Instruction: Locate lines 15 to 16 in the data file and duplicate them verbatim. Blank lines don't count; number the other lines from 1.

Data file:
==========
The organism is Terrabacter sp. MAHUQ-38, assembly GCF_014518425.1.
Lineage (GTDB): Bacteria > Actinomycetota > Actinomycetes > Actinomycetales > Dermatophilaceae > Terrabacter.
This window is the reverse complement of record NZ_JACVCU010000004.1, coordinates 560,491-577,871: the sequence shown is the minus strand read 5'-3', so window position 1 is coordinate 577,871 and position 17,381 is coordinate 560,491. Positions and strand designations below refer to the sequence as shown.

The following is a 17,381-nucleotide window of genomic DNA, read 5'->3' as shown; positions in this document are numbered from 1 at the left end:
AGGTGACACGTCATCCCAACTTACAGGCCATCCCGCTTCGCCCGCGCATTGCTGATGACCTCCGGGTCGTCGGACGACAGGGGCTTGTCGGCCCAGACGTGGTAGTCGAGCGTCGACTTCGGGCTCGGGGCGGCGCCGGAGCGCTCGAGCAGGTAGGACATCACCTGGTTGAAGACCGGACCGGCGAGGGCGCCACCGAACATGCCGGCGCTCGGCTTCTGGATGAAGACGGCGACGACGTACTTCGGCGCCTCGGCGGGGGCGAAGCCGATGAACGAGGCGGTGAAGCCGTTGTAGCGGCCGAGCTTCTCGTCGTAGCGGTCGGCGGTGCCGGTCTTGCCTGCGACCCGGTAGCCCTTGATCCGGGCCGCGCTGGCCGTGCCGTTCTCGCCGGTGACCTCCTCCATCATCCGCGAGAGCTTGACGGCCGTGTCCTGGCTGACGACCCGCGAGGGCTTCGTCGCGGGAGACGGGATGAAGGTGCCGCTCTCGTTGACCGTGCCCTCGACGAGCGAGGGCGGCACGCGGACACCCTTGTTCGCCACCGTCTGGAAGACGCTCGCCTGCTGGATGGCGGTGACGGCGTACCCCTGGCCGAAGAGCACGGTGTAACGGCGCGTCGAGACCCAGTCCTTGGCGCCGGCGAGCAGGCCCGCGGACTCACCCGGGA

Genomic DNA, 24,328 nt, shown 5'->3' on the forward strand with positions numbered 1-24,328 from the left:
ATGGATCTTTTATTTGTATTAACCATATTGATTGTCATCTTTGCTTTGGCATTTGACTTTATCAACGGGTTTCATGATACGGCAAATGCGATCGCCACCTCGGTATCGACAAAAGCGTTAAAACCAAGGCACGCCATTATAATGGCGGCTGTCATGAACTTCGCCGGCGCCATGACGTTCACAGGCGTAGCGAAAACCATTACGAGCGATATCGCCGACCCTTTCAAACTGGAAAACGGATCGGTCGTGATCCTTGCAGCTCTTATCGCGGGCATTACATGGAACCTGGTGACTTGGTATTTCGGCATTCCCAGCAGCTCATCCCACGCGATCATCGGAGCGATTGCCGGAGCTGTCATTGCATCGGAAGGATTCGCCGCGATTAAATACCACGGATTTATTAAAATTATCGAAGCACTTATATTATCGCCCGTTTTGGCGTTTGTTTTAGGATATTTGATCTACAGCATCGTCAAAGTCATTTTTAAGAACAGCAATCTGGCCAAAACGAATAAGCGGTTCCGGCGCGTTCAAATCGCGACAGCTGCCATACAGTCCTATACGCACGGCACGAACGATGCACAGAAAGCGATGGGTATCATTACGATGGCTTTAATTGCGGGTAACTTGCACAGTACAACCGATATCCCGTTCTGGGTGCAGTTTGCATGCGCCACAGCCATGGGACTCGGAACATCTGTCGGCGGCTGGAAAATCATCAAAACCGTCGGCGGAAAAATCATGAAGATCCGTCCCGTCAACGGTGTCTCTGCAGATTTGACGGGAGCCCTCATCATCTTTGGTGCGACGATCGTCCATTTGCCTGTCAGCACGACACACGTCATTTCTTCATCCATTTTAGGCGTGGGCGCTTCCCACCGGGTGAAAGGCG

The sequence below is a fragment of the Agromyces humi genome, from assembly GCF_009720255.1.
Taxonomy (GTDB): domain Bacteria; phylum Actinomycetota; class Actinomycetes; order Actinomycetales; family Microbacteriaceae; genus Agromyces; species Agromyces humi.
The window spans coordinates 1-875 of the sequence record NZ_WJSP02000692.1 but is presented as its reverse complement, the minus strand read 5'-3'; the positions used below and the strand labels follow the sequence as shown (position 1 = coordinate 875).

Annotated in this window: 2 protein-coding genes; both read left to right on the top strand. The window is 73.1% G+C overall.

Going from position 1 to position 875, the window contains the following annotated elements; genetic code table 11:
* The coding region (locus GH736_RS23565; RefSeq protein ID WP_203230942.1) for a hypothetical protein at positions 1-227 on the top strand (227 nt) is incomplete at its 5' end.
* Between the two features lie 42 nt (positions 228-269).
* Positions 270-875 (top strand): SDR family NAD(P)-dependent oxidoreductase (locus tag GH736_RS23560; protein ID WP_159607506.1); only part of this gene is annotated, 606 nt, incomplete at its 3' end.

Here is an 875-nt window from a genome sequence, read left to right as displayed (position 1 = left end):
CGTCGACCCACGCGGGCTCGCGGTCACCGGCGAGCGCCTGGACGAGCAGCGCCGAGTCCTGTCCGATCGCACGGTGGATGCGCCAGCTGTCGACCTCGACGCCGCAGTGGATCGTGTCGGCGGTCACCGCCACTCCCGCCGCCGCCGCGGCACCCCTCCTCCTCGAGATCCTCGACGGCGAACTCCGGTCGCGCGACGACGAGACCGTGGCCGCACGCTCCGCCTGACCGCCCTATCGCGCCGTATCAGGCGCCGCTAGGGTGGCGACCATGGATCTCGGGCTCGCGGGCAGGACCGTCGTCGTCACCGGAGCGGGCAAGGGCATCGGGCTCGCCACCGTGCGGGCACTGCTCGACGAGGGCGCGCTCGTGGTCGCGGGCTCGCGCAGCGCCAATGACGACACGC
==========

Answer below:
* Positions 270-875 (top strand): SDR family NAD(P)-dependent oxidoreductase (locus tag GH736_RS23560; protein ID WP_159607506.1); only part of this gene is annotated, 606 nt, incomplete at its 3' end.

Here is an 875-nt window from a genome sequence, read left to right as displayed (position 1 = left end):